Friday, August 04, 2006

The Rum Diary, by Hunter S. Thompson

(hb; 1959, 1998)

From the inside flap:

The Rum Diary was begun in 1959 by a then-twenty-two year old Hunter S. Thompson. It was his first novel, and he told his friend, the author William Kennedy, that The Rum Diary would 'in a twisted way... do for San Juan what Ernest Hemingway's The Sun Also Rises did for Paris.' In Paul Kemp, the novel's hero, there are echoes of young Thompson, who was himself honing his wildly musical writing style as one of the 'ill-tempered wandering rabble' on the staff at the San Juan Daily News at the time. 'I shared a dark suspicion,' Kemp says, 'that the life we were leading was a lost cause, that we were all actors, kidding ourselves along on a senseless odyssey. It was the tension between these two poles –a restless idealism on one hand and a sense of impending doom on the other – that kept me going.'

The Rum Diary is a brilliantly tangled love story of jealousy, treachery and violent alcohol lust in the Caribbean boomtown that was San Juan, Puerto Rico, in the late 1950s. 'It was a gold rush,' says the author. 'There were naked people everywhere and we had credit.'

“Puerto Rico was an unspoiled tropical paradise in those days – before Castro, before JFK, before civil rights and moonwalks and even before drugs – but the San Juan Daily News was a vortex and a snakepit of all the new corrupt schemes and plots and greedmongers who swarmed in...”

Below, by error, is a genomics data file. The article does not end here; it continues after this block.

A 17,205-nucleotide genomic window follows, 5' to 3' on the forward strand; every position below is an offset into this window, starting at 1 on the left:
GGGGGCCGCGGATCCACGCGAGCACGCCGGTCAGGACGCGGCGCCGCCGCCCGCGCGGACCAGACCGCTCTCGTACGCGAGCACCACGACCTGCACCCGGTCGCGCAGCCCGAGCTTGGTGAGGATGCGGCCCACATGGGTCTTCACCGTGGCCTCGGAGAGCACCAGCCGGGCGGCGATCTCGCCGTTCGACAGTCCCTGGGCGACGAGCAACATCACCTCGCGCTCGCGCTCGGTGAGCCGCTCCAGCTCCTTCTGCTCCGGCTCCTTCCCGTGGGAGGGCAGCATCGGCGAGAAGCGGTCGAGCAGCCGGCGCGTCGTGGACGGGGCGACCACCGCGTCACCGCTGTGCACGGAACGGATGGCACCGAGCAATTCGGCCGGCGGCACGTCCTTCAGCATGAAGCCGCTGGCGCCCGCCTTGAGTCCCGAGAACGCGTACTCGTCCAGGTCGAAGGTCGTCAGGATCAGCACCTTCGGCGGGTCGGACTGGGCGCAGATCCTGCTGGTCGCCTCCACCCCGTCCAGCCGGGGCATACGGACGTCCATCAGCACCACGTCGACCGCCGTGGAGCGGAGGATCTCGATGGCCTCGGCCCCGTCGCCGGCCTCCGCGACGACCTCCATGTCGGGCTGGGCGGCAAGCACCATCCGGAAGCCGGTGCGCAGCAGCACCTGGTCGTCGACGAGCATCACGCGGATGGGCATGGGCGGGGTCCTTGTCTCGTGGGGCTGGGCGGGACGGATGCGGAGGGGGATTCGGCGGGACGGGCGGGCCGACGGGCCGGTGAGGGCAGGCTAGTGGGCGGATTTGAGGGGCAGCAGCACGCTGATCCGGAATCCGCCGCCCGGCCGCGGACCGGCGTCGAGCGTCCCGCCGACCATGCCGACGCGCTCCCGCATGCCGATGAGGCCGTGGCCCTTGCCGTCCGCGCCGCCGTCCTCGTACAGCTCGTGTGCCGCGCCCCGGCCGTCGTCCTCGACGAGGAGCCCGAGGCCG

Paul Kemp, a thirty-two year-old, itinerant journalist, winds up in San Juan, a small island town, where there's little to do but get drunk, get laid, and find new ways to work within a commercially corrupt system.

The “gonzo” element – the chemical-fueled insane asides that would predominate Thompson's later writings – is subdued by the pervasive cynicism of most of the characters, all of them alcohol-, sex- or money-mad (or all three). It's bleakly amusing, at times a sorrowful novel, especially when Kemp looks back on what he views as his wasted life, careering in a futile career, while the world goes to exploitative hell.

Kemp is further unquieted by the presence of Chenault, a beautiful, nature-friendly Connecticut girl, who awakens unwanted desires within him, even as she cavorts (often half-naked) with one of his drinking buddies, Yeamon, a wild-tempered, fist-throwing fellow journalist.

Engaging novel, this. Reading this felt like spending a few months in a seedy island town with a charming if tired friend, as Thompson's images and language are indelible and delectable (in a black-funny way).

The film version is set to be released in 2011.

Johnny Depp is set to play Paul Kemp. Amber Heard is set to play Chenault. Aaron Eckhardt is set to play Sanderson. Richard Jenkins is set to play Lotterman. Michael Rispoli is set to play Bob Sala.

Bruce Robinson, who penned the film's script, is directing.

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